You don’t even care enough to know what time it is!  But I already knew that.  I already knew you didn’t care whether it was the afternoon or the morning or the evening, but now you don’t even care enough to pretend you care!”

Maybe that’s the point.  Some people have stopped even pretending they care, and my rose-coloured glasses are getting all fogged up.

I fancy myself a descriptive vs. a prescriptive linguist of sorts…so I began to wonder at the etymology of the expression.  Then I pondered if, in fact, the direction may actually have come from corporate head-offices in order to increase the tone of familiarity between clerk and customer.

And so I googled the phrase.

Definition one in The Urban Dictionary states that “Have a good one” is a friendly way of saying goodbye to someone.

Not too bad.

Definition two states its a way to dismiss someone you know or someone you don’t want to know.  It can be used as a way to avoid talking to someone.

Hmmm.

Definition three may be, perhaps, most interesting to those in head-office, if the direction indeed came from them.  Have a good one is, evidently, an alias for “Have a good wank,” or “Go f*** yourself.”  

Lovely.

It really makes me see the clerk’s goodbye after yesterday’s coffee order in an entirely different light.

“Here’s your double double. Now go f*** yourself!”

Yikes!

Last night I was at the grocery store and noticed a couple of attractive young guys in their early thirties, entering the store.  They were heading my way as I made a left into the feminine products aisle, which also contained the first aid materials.  I was looking for Bactine.

“Sure,” I thought, “Of course I would be heading down the pad aisle.”

Why that makes any difference at all to anyone at all, most of all, those two guys, is really quite another question.  But these are the weird, self-absorbed places my brain sometimes travels when I forget momentarily that thirty-something guys are not looking at me anyway.  This is not even beginning to approach the question of why buying feminine products is embarrassing for women to do; but somehow, for many, it is.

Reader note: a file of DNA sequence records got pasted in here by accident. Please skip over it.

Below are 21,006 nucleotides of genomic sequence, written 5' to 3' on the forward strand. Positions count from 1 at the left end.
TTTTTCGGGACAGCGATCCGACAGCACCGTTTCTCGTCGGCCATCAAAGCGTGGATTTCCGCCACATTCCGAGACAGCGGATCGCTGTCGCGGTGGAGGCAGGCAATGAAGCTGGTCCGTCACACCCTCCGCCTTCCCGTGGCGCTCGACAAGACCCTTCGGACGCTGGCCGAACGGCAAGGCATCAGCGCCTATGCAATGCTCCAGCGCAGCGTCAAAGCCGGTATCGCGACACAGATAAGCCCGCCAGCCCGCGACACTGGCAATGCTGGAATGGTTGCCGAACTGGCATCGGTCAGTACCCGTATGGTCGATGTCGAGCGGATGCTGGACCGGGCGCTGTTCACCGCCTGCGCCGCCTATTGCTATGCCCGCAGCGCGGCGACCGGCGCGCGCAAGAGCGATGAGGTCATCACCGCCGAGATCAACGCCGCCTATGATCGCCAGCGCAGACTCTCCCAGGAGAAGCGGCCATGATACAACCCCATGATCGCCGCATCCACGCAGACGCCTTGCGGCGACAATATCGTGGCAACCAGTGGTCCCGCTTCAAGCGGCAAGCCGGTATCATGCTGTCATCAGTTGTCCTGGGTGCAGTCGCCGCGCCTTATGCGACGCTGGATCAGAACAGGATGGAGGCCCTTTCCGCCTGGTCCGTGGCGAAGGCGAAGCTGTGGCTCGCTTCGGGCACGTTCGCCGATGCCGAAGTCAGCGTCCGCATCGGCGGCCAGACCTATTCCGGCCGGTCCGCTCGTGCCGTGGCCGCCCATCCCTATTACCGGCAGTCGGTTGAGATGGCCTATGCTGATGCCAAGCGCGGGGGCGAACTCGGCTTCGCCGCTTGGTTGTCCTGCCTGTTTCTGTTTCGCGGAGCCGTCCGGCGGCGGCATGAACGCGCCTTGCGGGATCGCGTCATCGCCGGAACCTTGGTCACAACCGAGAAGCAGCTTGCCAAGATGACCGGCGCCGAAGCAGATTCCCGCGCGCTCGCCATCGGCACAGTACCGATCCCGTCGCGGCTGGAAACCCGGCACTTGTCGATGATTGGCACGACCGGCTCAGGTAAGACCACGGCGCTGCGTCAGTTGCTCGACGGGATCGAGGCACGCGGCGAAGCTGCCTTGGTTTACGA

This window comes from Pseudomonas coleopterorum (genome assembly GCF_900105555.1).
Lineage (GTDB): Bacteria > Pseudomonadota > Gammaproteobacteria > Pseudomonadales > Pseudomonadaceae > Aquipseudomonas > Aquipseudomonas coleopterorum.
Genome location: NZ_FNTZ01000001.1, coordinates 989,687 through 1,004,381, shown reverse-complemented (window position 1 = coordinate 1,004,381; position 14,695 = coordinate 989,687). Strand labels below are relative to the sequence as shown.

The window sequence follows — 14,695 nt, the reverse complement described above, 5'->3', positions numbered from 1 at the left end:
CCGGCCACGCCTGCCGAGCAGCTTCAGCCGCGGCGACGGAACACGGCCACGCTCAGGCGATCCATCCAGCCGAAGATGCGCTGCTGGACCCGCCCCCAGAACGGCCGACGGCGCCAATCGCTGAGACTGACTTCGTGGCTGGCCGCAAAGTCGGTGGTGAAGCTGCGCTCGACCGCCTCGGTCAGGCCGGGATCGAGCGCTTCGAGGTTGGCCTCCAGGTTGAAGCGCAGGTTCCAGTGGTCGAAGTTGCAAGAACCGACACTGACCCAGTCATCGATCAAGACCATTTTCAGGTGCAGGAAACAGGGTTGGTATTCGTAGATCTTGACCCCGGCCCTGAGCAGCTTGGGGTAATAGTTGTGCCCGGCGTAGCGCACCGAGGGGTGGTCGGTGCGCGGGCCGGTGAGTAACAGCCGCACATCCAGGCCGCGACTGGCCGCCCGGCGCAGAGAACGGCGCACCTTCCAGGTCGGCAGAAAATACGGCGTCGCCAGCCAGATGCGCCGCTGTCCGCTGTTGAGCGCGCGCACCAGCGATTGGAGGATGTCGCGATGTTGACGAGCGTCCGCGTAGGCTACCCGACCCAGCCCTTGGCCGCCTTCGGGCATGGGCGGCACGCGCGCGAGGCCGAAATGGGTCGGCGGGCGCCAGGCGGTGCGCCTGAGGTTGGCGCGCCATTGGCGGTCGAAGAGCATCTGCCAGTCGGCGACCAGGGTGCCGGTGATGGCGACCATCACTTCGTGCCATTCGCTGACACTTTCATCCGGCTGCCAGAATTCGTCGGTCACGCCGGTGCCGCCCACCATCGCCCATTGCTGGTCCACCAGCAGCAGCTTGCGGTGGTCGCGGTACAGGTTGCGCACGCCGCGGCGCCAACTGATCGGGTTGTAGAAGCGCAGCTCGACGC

For me, it’s like holding up a sign in front of the men around you, that announces, “MY PERIOD IS COMING!”  It’s a personal thing, involving my nether regions, and I don’t know why anyone else around me needs to know anything about it.  But I digress.

So I turned left into the feminine products/first aid aisle and, as fate would have it, the two guys entered the aisle behind me.  I was walking down the aisle, continuing my weird thinking, “Ha!  They probably think I’m buying pads or tampons!  But I’m NOT!  Ha!  I’M buying Bactine!”

I stopped past the feminine products in front of the first aid items and was startled to see both guys stop…where?

In front of the feminine products!

And I was privy to the conversation which went like this.

“How much is there, man?”

“A lot.”

“Maybe you should just get a diaper.”

“Ya…I know.”

“What kind did she say?”

“She didn’t…she just said, ‘HURRY!’ ”

“Oh boy.  Okay.  But there’s so many!  Look at them all!  I guess we’ll just start at the top row…”

I could hear the nervousness in their voices and I knew they were completely lost.  There was some woman somewhere, bleeding like a tap and they had no idea what she needed.

A glance over revealed the two men, each with a hand to his chin, looking up at the pads and tampons, and rocking back and forth from heel to toe.  This wasn’t going anywhere fast.

I approached the guys and tentatively asked them if they needed help.  They both heartily accepted with a huge exhale of relief.

One man explained that his wife had just had a caesarean section and the hospital was not supplying pads.  I showed them how to read the packages for sizing and told them to look for words like MAXI, OVERNIGHT and LEAK GUARD.

“Get the biggest, most absorbent ones you can,” I advised.  They nodded solemnly, wide-eyed.

Suddenly, they were grabbing bags of pads off the shelves and reading them studiously.  It was absolutely hilarious, but also very heartwarming to see how much they cared about getting the right thing for his wife.  They had no embarrassment whatsoever.  What was my problem?

I left them to their task and told them they were, “Good guys” and also thanked them for my next blog topic.  They laughed and said they were very grateful for the help.

A few minutes later, I saw them at the cash, several lines over, throwing and catching a big bag of pads high in the air.  I caught their eye and raised my eyebrows with a questioning thumbs up.  They both answered with smiles and enthusiastic thumbs up and I grinned back in reply.